August 14, 2016
Forty-five years ago today, just a few weeks before my 20th birthday, The Who released “Who’s Next.” It’s certainly their finest studio effort, beautifully put together, a powerful blend of angst, anger, yearning, a touch of gritty humor, a moment of deep romantic connection when love begins and the blood sings and another of heartache when it ends, and a Byronic fuck-all defiance. Think of it as rock ‘n’ roll for English majors.
“Who’s Next” rose from the ashes of “Lifehouse,” a rock opera project that was intended to follow “Tommy,” and this phoenix has glorious plumage. “Who Are You?” released almost exactly eight years later, comes close, but “Who’s Next” is still the pinnacle.
It was a late-night disc jockey’s delight when I was building sets around themes or styles. There’s a great segue, for example (do jocks segue anymore?), from “Goin’ Mobile” into “Drivin’ Sister” from Mott the Hoople, a band of Who soul brothers if there ever was one. The Waitresses’ “Redland” is an interesting seg into “Won’t Get Fooled Again.”
The fact The Who gave us this on the same day as Bob Gibson threw his no-hitter made August 14, 1971, most memorable.
Too many bands copied the pounding crescendos without paying attention to the substance, the intelligence that are the real power driving this masterpiece. “Baba O’Riely” and “Won’t Be Fooled Again” are the best-known tracks, but listen all the way through. There’s a lot to be mined here.
August 14, 2016
Bob Gibson wasn’t having a great year in 1971. When he took the mound against the Pirates at Three Rivers Stadium, he was 10-10. The Cardinals were 4 1/2 games behind the Pirates, who were marching to their World Series championship.
But that evening, Gibson was awesome. It was his only no-hitter. Though he walked three, he struck out 10, including Willie Stargell to end it. His teammates, who often failed to give their greatest pitcher adequate run support, banged out 16 hits and 11 runs against four Pirate pitchers.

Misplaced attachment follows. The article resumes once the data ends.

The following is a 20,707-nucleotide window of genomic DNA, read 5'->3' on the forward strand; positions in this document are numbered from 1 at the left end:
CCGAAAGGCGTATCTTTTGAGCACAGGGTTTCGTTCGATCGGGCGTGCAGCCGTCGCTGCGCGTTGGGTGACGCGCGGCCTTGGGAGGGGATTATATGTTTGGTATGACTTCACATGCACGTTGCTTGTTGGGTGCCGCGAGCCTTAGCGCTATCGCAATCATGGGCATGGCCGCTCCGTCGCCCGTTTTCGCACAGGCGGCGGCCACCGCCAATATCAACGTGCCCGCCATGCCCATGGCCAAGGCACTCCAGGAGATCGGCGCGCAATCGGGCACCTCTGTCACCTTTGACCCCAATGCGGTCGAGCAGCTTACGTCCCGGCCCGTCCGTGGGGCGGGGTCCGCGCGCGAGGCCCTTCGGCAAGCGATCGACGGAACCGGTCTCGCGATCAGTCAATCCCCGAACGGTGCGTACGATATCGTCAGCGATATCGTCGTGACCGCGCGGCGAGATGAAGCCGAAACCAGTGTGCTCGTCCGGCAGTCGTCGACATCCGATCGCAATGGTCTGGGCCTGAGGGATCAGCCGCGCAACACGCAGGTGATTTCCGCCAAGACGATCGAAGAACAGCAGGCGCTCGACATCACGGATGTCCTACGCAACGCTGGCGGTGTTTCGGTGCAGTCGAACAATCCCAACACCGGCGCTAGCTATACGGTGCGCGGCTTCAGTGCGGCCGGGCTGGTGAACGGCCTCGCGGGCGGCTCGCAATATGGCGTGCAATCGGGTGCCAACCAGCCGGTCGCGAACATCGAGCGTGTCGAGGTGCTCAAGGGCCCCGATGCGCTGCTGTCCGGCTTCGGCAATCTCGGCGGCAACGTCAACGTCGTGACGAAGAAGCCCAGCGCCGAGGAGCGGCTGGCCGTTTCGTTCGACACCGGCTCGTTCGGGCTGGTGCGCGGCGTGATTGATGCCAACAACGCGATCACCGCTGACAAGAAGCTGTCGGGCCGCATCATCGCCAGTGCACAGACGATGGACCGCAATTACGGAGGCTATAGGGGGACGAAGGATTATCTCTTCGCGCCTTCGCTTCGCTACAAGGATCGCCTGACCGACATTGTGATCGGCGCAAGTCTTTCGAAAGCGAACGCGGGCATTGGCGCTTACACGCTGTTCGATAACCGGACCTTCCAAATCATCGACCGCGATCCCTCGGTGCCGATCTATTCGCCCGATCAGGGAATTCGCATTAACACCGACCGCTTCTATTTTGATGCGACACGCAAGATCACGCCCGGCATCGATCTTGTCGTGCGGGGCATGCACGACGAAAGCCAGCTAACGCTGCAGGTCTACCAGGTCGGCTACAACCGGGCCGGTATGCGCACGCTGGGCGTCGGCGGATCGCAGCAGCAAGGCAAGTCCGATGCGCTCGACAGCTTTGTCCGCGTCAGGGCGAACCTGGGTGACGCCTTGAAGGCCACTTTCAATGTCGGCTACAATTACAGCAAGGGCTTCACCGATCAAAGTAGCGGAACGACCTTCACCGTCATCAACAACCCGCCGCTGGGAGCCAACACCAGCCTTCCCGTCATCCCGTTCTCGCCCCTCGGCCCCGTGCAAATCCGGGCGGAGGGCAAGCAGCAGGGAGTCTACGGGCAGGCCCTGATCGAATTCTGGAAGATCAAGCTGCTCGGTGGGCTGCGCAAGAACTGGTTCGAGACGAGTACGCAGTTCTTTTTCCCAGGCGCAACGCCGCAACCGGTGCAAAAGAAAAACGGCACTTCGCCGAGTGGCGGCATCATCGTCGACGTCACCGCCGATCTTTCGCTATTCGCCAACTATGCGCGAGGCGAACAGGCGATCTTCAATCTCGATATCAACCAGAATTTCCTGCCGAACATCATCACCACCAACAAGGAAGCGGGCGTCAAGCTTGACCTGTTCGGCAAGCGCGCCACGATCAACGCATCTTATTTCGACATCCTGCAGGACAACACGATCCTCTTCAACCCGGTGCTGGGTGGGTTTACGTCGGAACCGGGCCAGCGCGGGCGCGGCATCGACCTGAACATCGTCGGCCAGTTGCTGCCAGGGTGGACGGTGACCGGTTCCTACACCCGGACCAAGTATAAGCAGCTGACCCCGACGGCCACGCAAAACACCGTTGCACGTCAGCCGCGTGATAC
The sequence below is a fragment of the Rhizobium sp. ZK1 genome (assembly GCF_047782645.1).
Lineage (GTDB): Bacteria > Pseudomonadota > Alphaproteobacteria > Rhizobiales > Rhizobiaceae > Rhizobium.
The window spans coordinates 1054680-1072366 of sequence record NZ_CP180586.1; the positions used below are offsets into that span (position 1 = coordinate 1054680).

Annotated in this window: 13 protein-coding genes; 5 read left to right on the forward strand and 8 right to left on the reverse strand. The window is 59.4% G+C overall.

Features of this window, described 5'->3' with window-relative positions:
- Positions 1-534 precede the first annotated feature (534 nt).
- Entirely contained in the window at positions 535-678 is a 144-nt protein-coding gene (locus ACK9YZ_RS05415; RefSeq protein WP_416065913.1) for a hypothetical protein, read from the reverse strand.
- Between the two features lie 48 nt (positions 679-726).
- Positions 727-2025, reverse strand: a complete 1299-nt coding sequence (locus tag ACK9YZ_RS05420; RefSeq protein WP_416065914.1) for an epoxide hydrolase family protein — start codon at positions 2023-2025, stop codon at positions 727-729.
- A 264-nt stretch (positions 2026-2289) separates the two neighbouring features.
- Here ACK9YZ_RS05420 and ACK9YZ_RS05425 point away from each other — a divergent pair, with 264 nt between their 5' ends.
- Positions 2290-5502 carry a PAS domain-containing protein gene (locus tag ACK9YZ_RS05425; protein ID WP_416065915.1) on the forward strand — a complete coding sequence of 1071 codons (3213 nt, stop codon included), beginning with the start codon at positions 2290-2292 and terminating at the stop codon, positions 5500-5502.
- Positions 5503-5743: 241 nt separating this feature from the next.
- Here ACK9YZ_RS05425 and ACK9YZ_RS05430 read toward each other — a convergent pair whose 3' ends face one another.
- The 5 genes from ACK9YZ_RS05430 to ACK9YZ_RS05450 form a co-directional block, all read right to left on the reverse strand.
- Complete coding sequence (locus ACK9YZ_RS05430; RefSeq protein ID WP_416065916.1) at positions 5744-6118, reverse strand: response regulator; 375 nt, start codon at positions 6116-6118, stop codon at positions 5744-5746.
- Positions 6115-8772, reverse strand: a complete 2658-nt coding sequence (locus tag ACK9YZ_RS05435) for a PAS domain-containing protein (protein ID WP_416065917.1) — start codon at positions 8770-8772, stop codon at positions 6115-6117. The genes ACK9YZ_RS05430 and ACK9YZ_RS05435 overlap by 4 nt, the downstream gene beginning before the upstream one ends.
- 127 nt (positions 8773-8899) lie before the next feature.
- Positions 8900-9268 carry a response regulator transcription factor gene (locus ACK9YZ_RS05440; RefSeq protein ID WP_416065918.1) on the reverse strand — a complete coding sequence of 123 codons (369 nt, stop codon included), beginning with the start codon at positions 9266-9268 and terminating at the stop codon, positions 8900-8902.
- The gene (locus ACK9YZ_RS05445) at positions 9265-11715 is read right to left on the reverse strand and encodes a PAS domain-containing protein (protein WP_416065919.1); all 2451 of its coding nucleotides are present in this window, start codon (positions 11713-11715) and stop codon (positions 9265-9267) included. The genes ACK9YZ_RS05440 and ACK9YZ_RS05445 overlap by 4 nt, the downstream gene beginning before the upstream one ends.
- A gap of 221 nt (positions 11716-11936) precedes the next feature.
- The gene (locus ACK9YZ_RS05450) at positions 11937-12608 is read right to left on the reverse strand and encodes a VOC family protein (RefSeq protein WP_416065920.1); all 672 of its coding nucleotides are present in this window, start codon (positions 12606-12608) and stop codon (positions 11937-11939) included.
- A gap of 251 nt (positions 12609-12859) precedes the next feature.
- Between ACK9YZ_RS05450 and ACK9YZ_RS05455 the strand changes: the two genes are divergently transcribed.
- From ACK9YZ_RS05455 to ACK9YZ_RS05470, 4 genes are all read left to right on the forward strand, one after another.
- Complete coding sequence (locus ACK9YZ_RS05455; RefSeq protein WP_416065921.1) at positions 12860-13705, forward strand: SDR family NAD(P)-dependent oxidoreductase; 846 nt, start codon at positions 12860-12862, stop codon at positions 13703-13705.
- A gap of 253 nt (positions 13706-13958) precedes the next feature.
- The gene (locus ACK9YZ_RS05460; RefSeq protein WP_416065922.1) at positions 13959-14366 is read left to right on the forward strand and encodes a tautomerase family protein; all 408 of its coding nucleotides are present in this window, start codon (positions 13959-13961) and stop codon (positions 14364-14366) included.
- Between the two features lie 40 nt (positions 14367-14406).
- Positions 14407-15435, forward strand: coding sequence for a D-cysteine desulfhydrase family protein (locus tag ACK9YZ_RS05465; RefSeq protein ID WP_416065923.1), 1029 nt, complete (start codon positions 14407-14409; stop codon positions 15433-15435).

August 6, 2016
After years of work to extend the basic right to vote to black Americans, the event that probably kicked the effort to pass the Act occurred five months earlier, when voting rights marchers were attacked by state troopers and local police at the Edmund Pettis Bridge in Selma, Alabama. Congressman John Lewis was one of those beaten. It was nothing new for peaceful activists to be met with violence; many had died in the effort to ensure every American could vote. But “Bloody Sunday,” as it came to be known, was broadcast over national television, putting the violence into millions of American living rooms. President Johnson called for a Voting Rights Act 8 days later.
The Act passed the Senate over a filibuster, 77-19. It passed in the House 333-85. Can you imagine what would happen if this bill came before the current Congress?
In fact, voting rights have been under assault since the Supreme Court inflicted us with the Shelby County decision, with Chief Justice Roberts essentially saying the Act was no longer needed. States then scrambled to pass voter suppression laws, but the current Court has recently struck down several of those. What a difference a Justice, or lack of one, makes.
August 2, 2016
In honor and happy remembrance of a great artist whose work gave me so much pleasure.
Thank you, sir, Love and Peace, and God Bless.
June 10, 2016
His “London Sessions” is one of my favorite albums. Listen to the whole thing, and pay particular attention to “Little Red Rooster.”